Collagen ELISA Protocol


At least eleven genetically distinct gene products are collectively referred to as 'collagen types' or other proteins and proteoglycans of the extracellular matrix. In humans, collagens are composed of about 20 unique protein chains that undergo various types of post-translational modifications and are ultimately assembled into a triple helix. This results in great diversity between collagen types. Collagens are highly conserved throughout evolution and are characterized by an uninterrupted "Glycine-X-Y" triplet repeat that is a necessary part of the triple helical structure. For these reasons, it is often extremely difficult to generate antibodies to collagens. The development of type specific antibodies most often is dependent on non-denatured three-dimensional epitopes.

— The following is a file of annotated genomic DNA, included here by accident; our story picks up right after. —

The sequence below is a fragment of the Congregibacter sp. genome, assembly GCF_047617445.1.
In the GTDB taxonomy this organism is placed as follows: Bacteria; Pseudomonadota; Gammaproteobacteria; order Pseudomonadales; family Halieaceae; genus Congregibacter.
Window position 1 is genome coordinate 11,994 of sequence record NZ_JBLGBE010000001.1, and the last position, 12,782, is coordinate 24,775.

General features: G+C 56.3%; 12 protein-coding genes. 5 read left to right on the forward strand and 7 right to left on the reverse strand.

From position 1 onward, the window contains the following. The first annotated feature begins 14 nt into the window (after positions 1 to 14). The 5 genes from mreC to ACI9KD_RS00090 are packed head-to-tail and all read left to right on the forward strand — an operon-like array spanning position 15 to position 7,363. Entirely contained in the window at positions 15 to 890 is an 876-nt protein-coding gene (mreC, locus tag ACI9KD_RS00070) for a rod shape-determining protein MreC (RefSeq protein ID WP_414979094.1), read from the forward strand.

Rockland extensively purifies collagens for immunization from human and bovine sources by limited pepsin digestion and selective salt precipitation. After isolation from rabbit antiserum, these antibodies are extensively cross-adsorbed by immunoaffinity purification to produce 'type' specific antibodies that are well suited to detect extracellular matrix proteins in normal and disease state tissues.



  1. Coat the plate with unlabeled anti-collagen (type specific) at 10 µg/mL.
  2. Use biotinylated anti-collagen (same specificity) at a concentration of 0.1 µg/mL.
  3. Dissolve the collagen firstly in 0.5 M Sodium Acetate.
  4. Dilute the collagen in 0.05 M Tris Cl, 1.0 M Sodium Chloride, pH 7.4.
  5. Perform serial dilutions of the collagen using the Tris/NaCl buffer.
  6. Perform all steps at 4°C using overnight incubations.
  7. All buffers are to be at 4°C.
  8. Use Streptavidin-HRP for detection.